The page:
Welcome to the machine
Trust, but verify. Ronald Reagan's famous mantra for arms control applies just as well to the way we conduct elections.
After the 2000 federal election fiasco in Florida, Congress rushed to modernize the way Americans vote. Many states quickly turned to direct recording equipment (DRE) “also known as touch-screen machines” to electronically record, count, and report our votes. Alaska has begun to purchase these machines as well.
In our eagerness, however, we may have inadvertently sacrificed voters' trust in elections, because touch-screen machines don't currently give voters a paper record they can check, and leave with election officials if a recount is necessary. Alaska's current AccuVote system's optically scanned paper ballots provide a reliable back up.
Computer experts worry about the accuracy of DRE machines, and the experiences of many localities are troubling. In Bernalillio County, New Mexico, a programming error caused a computer to 25 percent of the ballots cast by early voters. In Maryland, voters for the Republican candidate for governor watched as their votes appeared beside the Democratic candidate's name.
Given the shortcomings of DRE technology, many observers are calling for voting machines to produce paper receipts that voters can verify before leaving the polling booth and that are subsequently held in lock boxes. The state of California recently moved to require such a voter-verified paper trail in all elections. We've introduced Senate Bill 296 and House Bill 459 to establish the same protections in Alaska.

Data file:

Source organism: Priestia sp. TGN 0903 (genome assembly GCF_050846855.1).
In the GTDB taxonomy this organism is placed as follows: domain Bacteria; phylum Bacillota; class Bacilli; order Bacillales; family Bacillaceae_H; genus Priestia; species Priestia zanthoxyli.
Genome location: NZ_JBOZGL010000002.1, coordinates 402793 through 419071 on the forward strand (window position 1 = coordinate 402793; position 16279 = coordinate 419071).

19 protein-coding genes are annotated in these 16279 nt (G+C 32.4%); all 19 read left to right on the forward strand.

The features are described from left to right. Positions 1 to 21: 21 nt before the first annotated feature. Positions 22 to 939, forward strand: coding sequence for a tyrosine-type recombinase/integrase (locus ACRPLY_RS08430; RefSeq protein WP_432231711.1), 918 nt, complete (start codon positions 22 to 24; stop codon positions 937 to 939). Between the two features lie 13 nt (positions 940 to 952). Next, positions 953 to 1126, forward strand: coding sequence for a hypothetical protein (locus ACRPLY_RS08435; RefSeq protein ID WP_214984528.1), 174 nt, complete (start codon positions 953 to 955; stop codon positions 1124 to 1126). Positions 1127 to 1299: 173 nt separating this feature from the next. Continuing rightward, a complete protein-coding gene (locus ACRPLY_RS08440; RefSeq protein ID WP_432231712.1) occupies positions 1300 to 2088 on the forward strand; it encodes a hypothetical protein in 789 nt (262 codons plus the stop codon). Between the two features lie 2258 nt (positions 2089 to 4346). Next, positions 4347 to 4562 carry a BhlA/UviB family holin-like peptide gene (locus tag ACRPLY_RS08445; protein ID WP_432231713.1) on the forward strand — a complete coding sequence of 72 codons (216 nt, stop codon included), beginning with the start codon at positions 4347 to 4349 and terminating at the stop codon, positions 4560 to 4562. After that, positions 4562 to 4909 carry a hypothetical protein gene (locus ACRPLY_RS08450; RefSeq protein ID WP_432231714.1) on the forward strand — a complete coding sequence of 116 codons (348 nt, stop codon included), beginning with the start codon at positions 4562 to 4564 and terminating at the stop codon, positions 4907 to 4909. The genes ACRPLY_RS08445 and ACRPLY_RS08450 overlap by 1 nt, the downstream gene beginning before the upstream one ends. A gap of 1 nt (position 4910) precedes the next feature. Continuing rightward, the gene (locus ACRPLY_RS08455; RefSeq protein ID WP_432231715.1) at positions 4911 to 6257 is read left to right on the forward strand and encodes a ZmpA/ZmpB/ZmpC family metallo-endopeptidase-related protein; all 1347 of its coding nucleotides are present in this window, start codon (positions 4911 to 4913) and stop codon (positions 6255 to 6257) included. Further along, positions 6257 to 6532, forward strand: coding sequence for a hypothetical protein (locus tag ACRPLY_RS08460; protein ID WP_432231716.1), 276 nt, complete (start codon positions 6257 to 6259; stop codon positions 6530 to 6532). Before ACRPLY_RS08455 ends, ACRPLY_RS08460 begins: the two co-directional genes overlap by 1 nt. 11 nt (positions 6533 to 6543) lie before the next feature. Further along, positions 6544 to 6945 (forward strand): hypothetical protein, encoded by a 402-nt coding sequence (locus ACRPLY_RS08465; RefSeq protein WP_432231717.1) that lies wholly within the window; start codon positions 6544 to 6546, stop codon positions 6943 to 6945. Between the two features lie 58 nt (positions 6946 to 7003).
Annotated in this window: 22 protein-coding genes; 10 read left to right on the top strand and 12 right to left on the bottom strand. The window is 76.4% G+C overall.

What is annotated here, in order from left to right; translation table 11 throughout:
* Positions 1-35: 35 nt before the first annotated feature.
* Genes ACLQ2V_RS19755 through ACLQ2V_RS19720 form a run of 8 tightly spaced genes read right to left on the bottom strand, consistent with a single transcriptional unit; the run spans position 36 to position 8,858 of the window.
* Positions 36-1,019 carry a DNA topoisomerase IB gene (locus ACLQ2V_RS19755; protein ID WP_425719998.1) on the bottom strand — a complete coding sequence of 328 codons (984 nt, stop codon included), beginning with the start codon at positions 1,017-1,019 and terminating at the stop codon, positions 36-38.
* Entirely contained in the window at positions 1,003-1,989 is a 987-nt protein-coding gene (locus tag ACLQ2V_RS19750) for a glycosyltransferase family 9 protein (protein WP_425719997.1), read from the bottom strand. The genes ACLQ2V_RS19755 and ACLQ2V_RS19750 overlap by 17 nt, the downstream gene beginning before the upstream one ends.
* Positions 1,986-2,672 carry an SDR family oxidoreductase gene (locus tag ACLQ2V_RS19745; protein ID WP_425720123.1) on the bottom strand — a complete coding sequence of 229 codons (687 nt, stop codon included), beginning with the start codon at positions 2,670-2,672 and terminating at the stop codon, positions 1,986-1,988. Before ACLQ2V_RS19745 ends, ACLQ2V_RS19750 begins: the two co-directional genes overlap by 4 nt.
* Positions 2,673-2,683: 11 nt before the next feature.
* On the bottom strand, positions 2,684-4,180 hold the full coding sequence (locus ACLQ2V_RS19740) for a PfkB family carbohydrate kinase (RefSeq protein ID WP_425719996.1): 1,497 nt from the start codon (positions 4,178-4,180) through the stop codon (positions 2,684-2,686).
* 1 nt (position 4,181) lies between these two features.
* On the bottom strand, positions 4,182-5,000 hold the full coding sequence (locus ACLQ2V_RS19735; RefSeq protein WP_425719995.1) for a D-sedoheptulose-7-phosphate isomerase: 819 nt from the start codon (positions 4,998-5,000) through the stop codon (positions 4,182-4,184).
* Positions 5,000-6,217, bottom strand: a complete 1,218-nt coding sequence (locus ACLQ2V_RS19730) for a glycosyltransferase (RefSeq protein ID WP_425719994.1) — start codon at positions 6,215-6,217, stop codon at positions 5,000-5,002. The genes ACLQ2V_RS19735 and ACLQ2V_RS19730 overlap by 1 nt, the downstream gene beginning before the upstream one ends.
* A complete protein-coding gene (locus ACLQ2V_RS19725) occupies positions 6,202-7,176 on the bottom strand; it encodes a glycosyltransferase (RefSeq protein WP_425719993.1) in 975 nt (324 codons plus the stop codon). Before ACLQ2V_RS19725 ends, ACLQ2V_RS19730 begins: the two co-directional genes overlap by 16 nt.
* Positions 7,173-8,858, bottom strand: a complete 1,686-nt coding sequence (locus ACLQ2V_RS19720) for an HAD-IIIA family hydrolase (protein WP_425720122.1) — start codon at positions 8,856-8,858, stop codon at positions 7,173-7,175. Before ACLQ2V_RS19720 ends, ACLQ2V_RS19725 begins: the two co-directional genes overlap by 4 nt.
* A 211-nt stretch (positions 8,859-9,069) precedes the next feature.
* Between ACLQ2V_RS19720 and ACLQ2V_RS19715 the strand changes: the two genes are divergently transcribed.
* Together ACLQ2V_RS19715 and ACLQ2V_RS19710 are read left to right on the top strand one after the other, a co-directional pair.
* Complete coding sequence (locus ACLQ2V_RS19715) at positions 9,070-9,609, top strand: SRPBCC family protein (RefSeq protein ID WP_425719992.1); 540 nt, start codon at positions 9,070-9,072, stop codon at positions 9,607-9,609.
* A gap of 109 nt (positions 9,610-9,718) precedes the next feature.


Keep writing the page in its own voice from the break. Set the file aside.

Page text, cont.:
DRE machines have their benefits, and we can achieve the best of both worlds. Properly equipped DRE machines will enable blind and disabled voters to easily cast a ballot in private.
We are working with other legislators to make Alaska law require that Alaska's current paper ballot machines, which have proven very accurate, remain the primary machine used at polling stations. The new DRE machines will be reserved for those who need them because of visual or other handicaps. As soon as technologically feasible - likely within the next year - we will require that the new DRE machines also produce a voter-verifiable paper record.
Citizens' trust in elections is a bedrock of democracy. Requiring a voter-verified paper trail will assure Alaskans that their elections will be honest and accurate. Please let your legislators and the governor know that you support requiring a voter-verified paper trail in all elections.
Senator Johnny Ellis, D-Anchorage
Representative Les Gara, D-Anchorage